But if it did, who would be more disconcerted – the guardian Connors or the growing boy who was himself half-Connor? Now and again the modest but watchful Connor household would be visited by Uncle Bob, a former miner who had risen to become a high-up sort of civil servant, an OBE, no less. The boy Karl observed with admiration Bob’s air of ‘frigid Olympian quiet’, ‘the awe’ of his ‘presence’. His visits ‘disclosed a high grand somewhere else, where human beings were grave and important’. Against this, Karl set the image of his artist-dad touring the countryside with his easel, paints and turpentine, his knapsack of Ryvita and prunes, looking for scenery to paint. This free spirit had no ‘success’ as a painter, no praise, no money, no evident ambition: he had neglected to join up, join in. There was something seductive in his example but, for a half-Connor, there was also a disturbing admonition: ‘He did not complain, and he went on with his art to the end. I liked that in him, and I disliked and feared the filial converse in myself – a dependence on others and on the opinion of others.’ But then Uncle Bob, the successful man of the world, did not seem too nervous about what others thought of him. Indeed others seemed anxious of his good opinion. Did this mean, then, that there would always be two kinds of freedom: of opting-in or opting-out? And what would become of the grown-up who wanted to do both, who wanted to be praised for wanting to do both – praised or forgiven? Or, best, praised and forgiven.

These questions, and questions of this sort, are at the heart of Karl Miller’s subtle and affecting memoir, as they have been at the heart of much of his writing about literature, in Doubles, he explored themes of duality, of divided identity, in works ranging from James Hogg to Martin Amis. In Rebecca’s Vest he encounters these same tensions as shapers of his own experience, his own divided self. As he discovers when he comes to read through his adolescent diaries, Miller is both revealer and concealer. His candour is both eager and constrained. The habit of reticence is in conflict with the impulse to tell all. In the diaries this can make for some comical confusion. Forty years on, Miller’s oblique, allusive, cannily self-scrutinising style is the perfect instrument for establishing a truce.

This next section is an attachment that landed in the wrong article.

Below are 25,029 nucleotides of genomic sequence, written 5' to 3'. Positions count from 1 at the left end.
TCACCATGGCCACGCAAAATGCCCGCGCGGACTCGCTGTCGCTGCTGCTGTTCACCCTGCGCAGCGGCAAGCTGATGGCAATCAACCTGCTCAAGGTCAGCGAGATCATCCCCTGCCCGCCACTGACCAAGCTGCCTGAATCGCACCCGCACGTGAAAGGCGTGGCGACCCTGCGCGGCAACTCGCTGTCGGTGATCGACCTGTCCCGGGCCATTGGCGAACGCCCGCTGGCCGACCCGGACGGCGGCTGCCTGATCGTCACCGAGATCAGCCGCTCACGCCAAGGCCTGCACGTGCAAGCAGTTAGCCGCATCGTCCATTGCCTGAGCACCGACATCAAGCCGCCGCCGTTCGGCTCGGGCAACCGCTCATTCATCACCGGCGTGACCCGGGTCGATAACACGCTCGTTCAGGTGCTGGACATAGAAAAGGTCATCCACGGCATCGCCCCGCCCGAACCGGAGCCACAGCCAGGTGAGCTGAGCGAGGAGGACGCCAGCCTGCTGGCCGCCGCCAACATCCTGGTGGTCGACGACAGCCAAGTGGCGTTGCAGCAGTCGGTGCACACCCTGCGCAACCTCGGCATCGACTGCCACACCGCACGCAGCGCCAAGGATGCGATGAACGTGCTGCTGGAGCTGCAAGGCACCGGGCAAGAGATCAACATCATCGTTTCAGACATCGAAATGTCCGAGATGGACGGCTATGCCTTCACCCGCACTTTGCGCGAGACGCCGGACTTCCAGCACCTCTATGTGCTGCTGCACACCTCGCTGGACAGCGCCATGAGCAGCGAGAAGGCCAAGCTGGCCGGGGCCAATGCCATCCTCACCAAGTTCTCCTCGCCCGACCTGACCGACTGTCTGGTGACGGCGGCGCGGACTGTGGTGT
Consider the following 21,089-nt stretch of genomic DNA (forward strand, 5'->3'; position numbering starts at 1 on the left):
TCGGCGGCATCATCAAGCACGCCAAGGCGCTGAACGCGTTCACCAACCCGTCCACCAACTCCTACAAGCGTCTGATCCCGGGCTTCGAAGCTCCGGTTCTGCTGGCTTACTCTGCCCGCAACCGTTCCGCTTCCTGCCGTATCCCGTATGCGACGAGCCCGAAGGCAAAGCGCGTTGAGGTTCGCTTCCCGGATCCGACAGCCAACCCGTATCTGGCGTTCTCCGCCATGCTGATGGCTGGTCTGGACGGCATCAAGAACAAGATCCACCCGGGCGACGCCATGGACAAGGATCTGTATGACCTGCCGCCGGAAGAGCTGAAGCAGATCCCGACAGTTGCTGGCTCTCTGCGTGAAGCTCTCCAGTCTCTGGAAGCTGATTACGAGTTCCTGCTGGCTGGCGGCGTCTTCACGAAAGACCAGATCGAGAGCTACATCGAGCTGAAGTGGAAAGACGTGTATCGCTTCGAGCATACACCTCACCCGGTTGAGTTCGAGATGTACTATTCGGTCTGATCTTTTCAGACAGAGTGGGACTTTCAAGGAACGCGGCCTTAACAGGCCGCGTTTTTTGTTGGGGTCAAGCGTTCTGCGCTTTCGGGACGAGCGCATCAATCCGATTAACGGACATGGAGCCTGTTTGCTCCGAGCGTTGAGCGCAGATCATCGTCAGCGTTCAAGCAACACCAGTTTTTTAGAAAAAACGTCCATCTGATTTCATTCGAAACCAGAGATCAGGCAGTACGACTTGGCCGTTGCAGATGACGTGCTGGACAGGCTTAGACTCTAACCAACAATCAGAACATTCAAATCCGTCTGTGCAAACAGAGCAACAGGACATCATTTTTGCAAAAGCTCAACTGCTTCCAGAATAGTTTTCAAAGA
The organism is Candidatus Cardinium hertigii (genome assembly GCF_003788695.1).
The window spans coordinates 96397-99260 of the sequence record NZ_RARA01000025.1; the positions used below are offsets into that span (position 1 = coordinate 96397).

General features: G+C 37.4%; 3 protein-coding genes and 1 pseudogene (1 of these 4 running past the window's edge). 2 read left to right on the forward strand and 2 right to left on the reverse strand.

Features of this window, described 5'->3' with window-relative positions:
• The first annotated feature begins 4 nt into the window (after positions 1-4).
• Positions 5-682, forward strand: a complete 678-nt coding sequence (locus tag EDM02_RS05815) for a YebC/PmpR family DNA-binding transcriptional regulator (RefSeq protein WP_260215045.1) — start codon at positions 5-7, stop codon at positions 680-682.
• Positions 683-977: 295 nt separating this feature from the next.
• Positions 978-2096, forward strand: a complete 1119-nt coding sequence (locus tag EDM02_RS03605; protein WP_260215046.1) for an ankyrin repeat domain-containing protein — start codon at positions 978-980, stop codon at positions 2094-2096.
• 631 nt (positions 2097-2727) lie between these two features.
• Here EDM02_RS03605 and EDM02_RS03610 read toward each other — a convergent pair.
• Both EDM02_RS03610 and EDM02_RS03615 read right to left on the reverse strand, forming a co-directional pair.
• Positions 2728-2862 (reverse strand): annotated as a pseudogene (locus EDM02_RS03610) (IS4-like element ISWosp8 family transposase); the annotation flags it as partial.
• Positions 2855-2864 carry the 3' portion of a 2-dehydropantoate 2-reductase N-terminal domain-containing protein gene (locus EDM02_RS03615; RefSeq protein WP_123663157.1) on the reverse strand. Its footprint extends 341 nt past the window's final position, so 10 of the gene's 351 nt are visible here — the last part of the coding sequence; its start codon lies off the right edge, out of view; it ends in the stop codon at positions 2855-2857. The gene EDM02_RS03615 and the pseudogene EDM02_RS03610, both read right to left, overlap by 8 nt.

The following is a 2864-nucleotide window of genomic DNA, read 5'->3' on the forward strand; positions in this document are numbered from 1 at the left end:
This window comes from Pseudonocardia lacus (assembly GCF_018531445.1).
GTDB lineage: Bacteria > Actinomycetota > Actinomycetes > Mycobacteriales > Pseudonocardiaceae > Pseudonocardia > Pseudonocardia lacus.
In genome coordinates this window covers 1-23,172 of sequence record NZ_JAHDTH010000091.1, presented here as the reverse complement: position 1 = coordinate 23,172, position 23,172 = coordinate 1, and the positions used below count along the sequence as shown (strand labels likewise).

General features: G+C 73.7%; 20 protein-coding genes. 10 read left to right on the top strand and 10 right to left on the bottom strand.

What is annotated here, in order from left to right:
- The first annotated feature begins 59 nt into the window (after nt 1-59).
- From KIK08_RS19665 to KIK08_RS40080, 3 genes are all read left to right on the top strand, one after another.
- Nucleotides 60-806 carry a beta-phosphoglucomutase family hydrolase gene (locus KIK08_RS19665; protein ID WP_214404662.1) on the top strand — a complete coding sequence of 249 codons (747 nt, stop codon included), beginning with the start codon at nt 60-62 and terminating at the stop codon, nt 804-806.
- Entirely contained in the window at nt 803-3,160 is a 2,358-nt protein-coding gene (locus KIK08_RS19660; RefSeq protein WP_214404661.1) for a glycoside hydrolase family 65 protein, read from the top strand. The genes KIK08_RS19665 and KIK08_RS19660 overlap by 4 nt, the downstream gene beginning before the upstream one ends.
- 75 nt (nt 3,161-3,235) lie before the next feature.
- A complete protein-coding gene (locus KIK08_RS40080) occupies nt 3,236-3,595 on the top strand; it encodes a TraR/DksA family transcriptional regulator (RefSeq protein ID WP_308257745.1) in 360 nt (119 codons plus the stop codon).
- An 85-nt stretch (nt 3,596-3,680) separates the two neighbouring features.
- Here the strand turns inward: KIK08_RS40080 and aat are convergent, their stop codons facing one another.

The book takes us from 1931 (or soon after) to the mid-Fifties. The early chapters show Miller, the proud custodian of secret sorrows, maturing into an exam-passing, mildly priggish literary novice. A turbulent poet, he was also a good prefect, and ‘dux’ of his school. When, as editor of the school magazine, he wanted to print something shocking, he would do it under a false name. Although his inclinations as a reader were sentimental and gloom-hungry, he also managed to instruct himself in the ways of literary-critical reproof. By the time he presented himself for Dr Leavis’s inspection, he was already in the habit of awarding marks-out-of-100 to the literature of several great traditions.

Leavis, of course, knew nothing of the Miller diary, in which the virgin student of Sons and Lovers declared that ‘the emotional life of each individual is centred on sex, which is the most potent and important force in life.’ The diarist’s own body, it so happened, had gained nothing from such insights; it resembled, he said, ‘a door which has not been opened for many years; it is rusty, difficult to open and overgrown with weeds.’ D.H. Lawrence could offer little assistance when it came to opening that weedy door. His general effect on the young Miller was to exacerbate his ‘morbid melancholies’. And Lawrence took a hard line on self-abuse – as Miller himself would no doubt have preferred to at the time.